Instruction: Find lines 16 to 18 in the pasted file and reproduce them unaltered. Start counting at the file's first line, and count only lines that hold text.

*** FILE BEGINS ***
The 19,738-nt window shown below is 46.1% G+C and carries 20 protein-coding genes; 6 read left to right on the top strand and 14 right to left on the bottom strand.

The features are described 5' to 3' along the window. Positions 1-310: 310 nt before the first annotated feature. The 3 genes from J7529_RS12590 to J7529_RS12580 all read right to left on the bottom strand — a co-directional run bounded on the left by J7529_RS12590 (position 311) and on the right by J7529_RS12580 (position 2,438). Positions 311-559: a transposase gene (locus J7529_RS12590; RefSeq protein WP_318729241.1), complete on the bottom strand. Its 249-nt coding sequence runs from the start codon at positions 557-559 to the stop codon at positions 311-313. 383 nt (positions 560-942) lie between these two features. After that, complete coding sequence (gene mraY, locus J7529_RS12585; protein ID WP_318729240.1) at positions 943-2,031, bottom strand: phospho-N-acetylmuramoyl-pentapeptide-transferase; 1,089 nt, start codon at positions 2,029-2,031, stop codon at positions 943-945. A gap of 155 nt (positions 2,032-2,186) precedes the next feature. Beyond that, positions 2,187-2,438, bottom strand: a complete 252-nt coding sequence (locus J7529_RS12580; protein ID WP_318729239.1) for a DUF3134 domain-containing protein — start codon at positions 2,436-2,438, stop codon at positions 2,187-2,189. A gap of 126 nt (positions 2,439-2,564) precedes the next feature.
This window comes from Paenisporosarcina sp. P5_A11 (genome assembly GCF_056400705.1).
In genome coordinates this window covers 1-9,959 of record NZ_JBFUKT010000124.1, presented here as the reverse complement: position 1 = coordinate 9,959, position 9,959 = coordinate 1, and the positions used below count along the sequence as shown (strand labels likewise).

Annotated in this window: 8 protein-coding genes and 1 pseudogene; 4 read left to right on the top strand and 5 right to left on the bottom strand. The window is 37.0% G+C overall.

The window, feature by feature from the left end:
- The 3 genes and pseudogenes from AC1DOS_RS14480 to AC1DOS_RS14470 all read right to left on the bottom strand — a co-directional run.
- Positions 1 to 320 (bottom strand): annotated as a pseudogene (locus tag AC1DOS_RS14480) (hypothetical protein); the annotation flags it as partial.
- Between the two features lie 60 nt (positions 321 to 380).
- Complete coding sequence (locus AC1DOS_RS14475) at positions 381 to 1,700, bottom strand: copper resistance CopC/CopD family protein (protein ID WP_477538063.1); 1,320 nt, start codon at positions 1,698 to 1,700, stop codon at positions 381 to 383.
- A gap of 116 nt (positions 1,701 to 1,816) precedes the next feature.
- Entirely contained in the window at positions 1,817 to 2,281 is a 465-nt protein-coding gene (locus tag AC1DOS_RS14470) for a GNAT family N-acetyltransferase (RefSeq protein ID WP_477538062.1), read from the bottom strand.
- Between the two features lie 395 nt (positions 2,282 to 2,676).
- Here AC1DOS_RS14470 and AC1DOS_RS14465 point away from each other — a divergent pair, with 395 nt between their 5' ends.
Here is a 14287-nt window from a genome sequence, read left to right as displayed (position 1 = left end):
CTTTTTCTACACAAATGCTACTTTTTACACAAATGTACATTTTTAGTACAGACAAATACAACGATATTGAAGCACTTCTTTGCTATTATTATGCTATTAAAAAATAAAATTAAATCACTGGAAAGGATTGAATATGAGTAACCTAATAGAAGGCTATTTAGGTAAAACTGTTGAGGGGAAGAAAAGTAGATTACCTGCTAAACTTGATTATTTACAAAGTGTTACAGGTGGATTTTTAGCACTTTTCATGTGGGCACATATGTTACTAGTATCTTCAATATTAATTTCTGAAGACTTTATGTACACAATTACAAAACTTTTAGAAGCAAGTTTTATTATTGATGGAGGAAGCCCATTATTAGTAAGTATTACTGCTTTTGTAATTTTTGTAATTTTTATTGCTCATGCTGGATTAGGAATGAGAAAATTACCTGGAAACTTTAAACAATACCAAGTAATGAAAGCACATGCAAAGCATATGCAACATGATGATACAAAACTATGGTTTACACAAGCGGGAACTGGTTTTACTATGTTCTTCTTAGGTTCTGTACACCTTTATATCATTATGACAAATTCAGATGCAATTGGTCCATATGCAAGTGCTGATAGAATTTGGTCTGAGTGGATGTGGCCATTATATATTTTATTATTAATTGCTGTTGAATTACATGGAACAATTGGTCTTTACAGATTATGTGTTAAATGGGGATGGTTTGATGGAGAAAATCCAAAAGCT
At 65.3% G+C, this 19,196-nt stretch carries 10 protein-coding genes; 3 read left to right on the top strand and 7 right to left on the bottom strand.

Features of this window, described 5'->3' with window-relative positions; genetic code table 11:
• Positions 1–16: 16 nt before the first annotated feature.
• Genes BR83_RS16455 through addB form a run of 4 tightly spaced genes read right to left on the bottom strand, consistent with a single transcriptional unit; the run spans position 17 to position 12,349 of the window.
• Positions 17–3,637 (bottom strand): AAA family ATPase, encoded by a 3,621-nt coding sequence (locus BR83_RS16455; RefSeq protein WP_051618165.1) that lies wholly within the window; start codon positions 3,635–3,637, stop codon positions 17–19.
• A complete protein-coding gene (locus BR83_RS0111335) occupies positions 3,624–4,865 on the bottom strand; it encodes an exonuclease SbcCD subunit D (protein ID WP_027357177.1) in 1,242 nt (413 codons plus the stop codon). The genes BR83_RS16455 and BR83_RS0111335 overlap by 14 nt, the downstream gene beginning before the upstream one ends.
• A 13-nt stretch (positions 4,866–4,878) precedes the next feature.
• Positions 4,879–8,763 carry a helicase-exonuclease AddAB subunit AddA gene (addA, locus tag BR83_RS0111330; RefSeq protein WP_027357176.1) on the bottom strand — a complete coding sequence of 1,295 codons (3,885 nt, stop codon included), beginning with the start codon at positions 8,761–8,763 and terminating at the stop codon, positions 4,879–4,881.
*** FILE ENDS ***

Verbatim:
CTTTTTCTACACAAATGCTACTTTTTACACAAATGTACATTTTTAGTACAGACAAATACAACGATATTGAAGCACTTCTTTGCTATTATTATGCTATTAAAAAATAAAATTAAATCACTGGAAAGGATTGAATATGAGTAACCTAATAGAAGGCTATTTAGGTAAAACTGTTGAGGGGAAGAAAAGTAGATTACCTGCTAAACTTGATTATTTACAAAGTGTTACAGGTGGATTTTTAGCACTTTTCATGTGGGCACATATGTTACTAGTATCTTCAATATTAATTTCTGAAGACTTTATGTACACAATTACAAAACTTTTAGAAGCAAGTTTTATTATTGATGGAGGAAGCCCATTATTAGTAAGTATTACTGCTTTTGTAATTTTTGTAATTTTTATTGCTCATGCTGGATTAGGAATGAGAAAATTACCTGGAAACTTTAAACAATACCAAGTAATGAAAGCACATGCAAAGCATATGCAACATGATGATACAAAACTATGGTTTACACAAGCGGGAACTGGTTTTACTATGTTCTTCTTAGGTTCTGTACACCTTTATATCATTATGACAAATTCAGATGCAATTGGTCCATATGCAAGTGCTGATAGAATTTGGTCTGAGTGGATGTGGCCATTATATATTTTATTATTAATTGCTGTTGAATTACATGGAACAATTGGTCTTTACAGATTATGTGTTAAATGGGGATGGTTTGATGGAGAAAATCCAAAAGCT
At 65.3% G+C, this 19,196-nt stretch carries 10 protein-coding genes; 3 read left to right on the top strand and 7 right to left on the bottom strand.

Features of this window, described 5'->3' with window-relative positions; genetic code table 11: